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Planting a fall garden in Phoenix

post #1 of 6
Thread Starter 
Am I too late? What do you plant? Is there somewhere to get my soil tested to see if I need to add anything to it? I really want to do this and haven't been very successful finding specific info online.
post #2 of 6
I'm in Tucson, not Phoenix, but I think we're currently in planting time for winter crops like greens, lentils, peas, lettuce, etc. I got seeds from Native Seeds SEARCH... they preserve and sell seeds that are native to the SW. Look for them online!
post #3 of 6
Now is the time to plant for fall, Check the calendar on the back of the seed packets they are usually very helpful !!!

things that do well for us in Arizona are
Tomato's
Spinach
Squash
Cucumbers
Bell Peppers
Jalepenos
Green Onions
Lettuce
Potatoes
Melons
Artichokes

We use seeds and usually till the soil with the compost a week before planting and water daily in the beginning
post #4 of 6
This time of year, you can only plant 'cold season vegetables'
So example, no tomatoes, squash basil melons.
In the winter I usually plant
-spinach
-lettuce
-radishes
-kolrabi
-brocoli
-cauliflower
-carrots
-onion/garlic pods(they will produce greens throughout the winter, then next fall they will produce the whole onion)
-peas


Here is a link to a website I have found useful http://ag.arizona.edu/pubs/garden/mg...ble/index.html

Also, the most amazing gardening book is called, "Vegetable Gardening for the Arid Southwest" It is out of print, but is the most useful gardening book I have ever had. My copy was ruined, so if anyone has a copy or knows where to get one, please PM me. They use to carry it at Native Seed Search, but I believe they no longer do.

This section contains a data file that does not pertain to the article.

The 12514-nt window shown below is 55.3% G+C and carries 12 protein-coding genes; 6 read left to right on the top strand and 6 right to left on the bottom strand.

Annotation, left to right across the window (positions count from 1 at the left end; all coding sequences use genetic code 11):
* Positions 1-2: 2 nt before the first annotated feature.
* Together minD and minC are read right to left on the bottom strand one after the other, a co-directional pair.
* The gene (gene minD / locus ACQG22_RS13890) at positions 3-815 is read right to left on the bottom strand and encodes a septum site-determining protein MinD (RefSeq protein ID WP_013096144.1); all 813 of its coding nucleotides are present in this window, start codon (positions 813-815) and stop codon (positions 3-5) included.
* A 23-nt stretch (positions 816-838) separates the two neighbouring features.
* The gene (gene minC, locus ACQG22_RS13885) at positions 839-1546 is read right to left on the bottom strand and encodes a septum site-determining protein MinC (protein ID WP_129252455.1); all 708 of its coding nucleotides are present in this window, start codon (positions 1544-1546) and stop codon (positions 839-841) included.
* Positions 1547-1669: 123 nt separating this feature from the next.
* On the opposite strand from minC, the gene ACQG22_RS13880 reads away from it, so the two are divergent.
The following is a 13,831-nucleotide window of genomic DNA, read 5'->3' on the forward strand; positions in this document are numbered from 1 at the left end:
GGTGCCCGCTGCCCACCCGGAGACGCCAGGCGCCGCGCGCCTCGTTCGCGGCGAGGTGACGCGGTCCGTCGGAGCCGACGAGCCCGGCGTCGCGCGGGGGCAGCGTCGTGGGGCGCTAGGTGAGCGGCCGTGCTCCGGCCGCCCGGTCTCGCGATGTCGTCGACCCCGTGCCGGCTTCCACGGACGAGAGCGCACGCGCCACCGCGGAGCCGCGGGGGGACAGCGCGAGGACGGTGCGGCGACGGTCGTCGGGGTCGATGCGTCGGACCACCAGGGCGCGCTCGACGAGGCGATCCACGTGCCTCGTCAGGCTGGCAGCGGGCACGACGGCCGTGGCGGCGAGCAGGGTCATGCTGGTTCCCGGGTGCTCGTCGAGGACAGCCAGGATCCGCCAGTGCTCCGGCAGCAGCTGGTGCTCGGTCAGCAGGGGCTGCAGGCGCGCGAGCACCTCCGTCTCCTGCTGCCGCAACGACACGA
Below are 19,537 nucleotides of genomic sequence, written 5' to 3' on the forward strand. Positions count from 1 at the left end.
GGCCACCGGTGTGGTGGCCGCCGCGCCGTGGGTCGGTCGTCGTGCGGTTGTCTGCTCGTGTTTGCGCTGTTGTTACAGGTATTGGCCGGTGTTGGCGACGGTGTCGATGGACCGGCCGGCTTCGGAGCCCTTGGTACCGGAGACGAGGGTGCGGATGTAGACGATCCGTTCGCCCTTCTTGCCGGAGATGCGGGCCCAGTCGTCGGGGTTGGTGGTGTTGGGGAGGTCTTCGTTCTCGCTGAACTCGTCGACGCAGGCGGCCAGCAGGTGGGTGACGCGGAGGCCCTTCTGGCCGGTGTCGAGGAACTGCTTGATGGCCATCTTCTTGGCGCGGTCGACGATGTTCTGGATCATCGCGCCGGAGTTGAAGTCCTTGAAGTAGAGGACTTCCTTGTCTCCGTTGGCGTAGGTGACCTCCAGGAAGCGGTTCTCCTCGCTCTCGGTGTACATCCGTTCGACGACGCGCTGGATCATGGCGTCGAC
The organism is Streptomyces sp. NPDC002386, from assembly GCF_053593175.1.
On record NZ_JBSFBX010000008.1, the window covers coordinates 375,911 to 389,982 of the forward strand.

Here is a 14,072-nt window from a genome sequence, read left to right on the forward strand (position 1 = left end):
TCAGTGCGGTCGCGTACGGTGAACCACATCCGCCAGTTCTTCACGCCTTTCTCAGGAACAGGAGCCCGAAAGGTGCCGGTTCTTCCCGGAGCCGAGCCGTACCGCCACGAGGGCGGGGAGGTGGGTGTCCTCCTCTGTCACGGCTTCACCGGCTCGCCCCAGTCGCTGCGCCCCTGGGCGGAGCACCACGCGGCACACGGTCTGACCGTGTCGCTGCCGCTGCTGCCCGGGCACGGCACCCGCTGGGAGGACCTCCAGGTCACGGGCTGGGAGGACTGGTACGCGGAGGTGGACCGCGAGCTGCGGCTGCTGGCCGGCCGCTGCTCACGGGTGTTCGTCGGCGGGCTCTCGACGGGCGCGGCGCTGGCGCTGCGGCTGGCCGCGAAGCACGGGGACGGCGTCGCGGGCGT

Let me know if you have more questions, I have gardened here for the past 5 years, and have done A LOT of research.
post #5 of 6
We planted our first seeds 3 weeks ago (and consider it a little late, but not too late). Our next batch of seeds is going in this Saturday. We do plant squash in the winter - gourdes, butternut, pumpkins.... and also we did some experimenting this summer and it worked out good becausee we still have tomatoes!!!!! and some plants are young and will hopefully keep produceing for a while. we also plant (in the fall) beets, carrots, chard, spinach, greens of any kind.... also our pepper plants are still going and our leeks (which we planted last march)...

I think if your soil 'looks' good you can take a chance but if you have had anything growing in it recently or if it is that dull tan color you will need to turn in some composte and maybe some peet... its worth the money for good soil otherwise your efforts and money on water and seeds will be for naught. We buy soe composted dirt from Home Depot and also the miracle grow dirt is good.

Good luck,
nancy
post #6 of 6
Thread Starter 
Wow! Thanks for the replies.

My former neighbor said that I would need to have my soil tested and would probably have to add something to it. I can't remember if she said that the soil was alkaline or acidic, but she sounded like it was bound to be one or the other.

Maybe the soil does need something, but all that has been in it is bermuda grass that grows very well. We don't use anything on our grass besides water--no weedkillers or fertilizer at all. I understand that the composition of the soil is in question here, but is it really that big of a deal for my little starter garden?

I figured I'd just till up the soil, add some compost, and plant my seeds.
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